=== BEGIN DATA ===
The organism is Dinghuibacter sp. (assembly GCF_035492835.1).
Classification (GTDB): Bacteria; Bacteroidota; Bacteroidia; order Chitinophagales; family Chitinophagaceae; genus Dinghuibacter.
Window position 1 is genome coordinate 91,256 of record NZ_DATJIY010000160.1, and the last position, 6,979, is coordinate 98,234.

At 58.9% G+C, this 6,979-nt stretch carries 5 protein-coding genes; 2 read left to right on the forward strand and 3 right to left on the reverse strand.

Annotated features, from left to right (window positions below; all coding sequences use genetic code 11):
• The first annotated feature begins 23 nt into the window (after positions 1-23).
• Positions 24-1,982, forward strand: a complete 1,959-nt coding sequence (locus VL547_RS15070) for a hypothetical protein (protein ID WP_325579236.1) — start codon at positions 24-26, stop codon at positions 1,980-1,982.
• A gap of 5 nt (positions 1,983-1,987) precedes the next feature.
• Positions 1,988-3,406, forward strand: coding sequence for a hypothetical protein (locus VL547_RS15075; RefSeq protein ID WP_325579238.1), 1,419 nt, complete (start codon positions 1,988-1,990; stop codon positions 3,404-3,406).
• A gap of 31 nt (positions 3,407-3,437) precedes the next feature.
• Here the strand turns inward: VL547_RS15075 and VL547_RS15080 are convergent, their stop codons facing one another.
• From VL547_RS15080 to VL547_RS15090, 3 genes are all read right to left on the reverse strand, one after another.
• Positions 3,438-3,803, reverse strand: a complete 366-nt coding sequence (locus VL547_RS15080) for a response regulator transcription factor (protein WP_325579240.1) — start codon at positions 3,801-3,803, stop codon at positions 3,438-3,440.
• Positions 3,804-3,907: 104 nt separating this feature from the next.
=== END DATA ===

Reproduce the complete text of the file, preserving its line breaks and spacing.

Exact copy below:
The organism is Dinghuibacter sp. (assembly GCF_035492835.1).
Classification (GTDB): Bacteria; Bacteroidota; Bacteroidia; order Chitinophagales; family Chitinophagaceae; genus Dinghuibacter.
Window position 1 is genome coordinate 91,256 of record NZ_DATJIY010000160.1, and the last position, 6,979, is coordinate 98,234.

At 58.9% G+C, this 6,979-nt stretch carries 5 protein-coding genes; 2 read left to right on the forward strand and 3 right to left on the reverse strand.

Annotated features, from left to right (window positions below; all coding sequences use genetic code 11):
• The first annotated feature begins 23 nt into the window (after positions 1-23).
• Positions 24-1,982, forward strand: a complete 1,959-nt coding sequence (locus VL547_RS15070) for a hypothetical protein (protein ID WP_325579236.1) — start codon at positions 24-26, stop codon at positions 1,980-1,982.
• A gap of 5 nt (positions 1,983-1,987) precedes the next feature.
• Positions 1,988-3,406, forward strand: coding sequence for a hypothetical protein (locus VL547_RS15075; RefSeq protein ID WP_325579238.1), 1,419 nt, complete (start codon positions 1,988-1,990; stop codon positions 3,404-3,406).
• A gap of 31 nt (positions 3,407-3,437) precedes the next feature.
• Here the strand turns inward: VL547_RS15075 and VL547_RS15080 are convergent, their stop codons facing one another.
• From VL547_RS15080 to VL547_RS15090, 3 genes are all read right to left on the reverse strand, one after another.
• Positions 3,438-3,803, reverse strand: a complete 366-nt coding sequence (locus VL547_RS15080) for a response regulator transcription factor (protein WP_325579240.1) — start codon at positions 3,801-3,803, stop codon at positions 3,438-3,440.
• Positions 3,804-3,907: 104 nt separating this feature from the next.